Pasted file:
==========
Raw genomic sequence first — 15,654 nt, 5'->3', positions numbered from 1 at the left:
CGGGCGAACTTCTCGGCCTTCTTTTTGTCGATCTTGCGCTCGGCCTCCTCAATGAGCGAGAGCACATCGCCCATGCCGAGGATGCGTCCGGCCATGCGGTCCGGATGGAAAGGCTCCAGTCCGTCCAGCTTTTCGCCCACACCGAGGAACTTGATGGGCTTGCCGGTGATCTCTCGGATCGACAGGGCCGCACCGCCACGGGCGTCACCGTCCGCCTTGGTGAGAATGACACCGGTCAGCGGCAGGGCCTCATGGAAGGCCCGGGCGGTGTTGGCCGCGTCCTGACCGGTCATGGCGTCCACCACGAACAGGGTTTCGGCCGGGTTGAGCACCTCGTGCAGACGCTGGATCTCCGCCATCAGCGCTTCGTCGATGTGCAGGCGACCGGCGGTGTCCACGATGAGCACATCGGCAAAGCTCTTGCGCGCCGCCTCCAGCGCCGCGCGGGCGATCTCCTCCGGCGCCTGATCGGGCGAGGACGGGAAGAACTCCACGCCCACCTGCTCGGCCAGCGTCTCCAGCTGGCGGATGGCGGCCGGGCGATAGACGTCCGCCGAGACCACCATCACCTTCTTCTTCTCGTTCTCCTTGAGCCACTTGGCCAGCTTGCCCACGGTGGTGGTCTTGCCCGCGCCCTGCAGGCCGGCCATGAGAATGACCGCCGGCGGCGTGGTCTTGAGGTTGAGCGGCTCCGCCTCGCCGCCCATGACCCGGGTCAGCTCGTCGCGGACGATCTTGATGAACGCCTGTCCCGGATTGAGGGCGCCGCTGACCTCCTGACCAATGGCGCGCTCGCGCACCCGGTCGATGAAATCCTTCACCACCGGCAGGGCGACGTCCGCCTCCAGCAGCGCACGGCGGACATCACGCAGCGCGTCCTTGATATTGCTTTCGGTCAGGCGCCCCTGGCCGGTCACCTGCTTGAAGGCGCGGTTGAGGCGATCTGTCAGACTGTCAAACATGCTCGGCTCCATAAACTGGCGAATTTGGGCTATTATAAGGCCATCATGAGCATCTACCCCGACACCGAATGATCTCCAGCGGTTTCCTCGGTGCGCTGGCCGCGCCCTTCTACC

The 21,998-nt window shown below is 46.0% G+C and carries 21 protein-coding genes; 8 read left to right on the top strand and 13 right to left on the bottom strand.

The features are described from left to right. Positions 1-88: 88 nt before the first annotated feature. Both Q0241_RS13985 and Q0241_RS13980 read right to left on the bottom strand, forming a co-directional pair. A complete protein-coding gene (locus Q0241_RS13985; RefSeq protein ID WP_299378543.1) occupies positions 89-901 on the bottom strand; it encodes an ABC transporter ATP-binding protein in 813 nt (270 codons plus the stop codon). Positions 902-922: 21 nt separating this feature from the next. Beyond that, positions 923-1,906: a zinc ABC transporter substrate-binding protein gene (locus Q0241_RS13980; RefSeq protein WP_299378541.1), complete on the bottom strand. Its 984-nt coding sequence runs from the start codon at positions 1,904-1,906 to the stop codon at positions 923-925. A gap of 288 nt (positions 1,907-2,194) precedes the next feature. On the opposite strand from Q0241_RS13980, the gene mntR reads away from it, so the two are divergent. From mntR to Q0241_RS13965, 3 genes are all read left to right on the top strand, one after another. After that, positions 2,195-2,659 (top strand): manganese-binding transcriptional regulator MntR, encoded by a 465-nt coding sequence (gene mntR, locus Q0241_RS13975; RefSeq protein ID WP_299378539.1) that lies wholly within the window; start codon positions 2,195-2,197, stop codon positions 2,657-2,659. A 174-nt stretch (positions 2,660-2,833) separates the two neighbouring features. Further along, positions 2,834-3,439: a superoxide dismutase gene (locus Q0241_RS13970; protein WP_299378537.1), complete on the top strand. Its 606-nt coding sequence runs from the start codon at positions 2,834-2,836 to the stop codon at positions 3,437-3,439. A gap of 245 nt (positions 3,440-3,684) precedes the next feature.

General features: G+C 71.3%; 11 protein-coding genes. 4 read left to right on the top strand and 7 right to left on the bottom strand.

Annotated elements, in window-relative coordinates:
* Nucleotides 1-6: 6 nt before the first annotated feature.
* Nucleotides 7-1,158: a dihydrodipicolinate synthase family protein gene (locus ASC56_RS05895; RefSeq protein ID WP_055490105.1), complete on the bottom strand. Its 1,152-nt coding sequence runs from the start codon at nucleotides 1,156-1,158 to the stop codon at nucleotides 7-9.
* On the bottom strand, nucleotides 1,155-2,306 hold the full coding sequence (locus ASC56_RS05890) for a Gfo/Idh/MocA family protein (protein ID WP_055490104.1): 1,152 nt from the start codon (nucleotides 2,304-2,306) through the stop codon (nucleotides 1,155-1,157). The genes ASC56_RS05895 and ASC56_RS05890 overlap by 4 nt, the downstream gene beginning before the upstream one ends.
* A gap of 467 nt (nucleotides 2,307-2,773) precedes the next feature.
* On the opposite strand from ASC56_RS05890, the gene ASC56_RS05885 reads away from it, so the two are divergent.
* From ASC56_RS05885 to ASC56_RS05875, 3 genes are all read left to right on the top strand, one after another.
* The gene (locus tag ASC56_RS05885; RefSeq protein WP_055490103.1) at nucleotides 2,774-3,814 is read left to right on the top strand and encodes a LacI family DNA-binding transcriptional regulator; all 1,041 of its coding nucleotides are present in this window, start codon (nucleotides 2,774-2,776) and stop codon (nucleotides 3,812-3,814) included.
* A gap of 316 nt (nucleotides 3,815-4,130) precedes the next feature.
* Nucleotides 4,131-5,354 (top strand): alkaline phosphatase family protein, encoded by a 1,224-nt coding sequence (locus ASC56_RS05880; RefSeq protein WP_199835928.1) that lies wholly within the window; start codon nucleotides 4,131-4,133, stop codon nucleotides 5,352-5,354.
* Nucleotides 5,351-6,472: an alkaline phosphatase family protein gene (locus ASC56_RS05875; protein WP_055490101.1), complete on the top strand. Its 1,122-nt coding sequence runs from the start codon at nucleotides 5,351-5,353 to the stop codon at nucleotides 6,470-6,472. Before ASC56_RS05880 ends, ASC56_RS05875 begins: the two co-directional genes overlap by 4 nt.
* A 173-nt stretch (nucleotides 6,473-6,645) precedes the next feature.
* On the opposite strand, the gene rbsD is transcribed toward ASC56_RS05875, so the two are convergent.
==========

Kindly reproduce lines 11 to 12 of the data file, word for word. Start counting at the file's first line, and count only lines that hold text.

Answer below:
* On the opposite strand from ASC56_RS05890, the gene ASC56_RS05885 reads away from it, so the two are divergent.
* From ASC56_RS05885 to ASC56_RS05875, 3 genes are all read left to right on the top strand, one after another.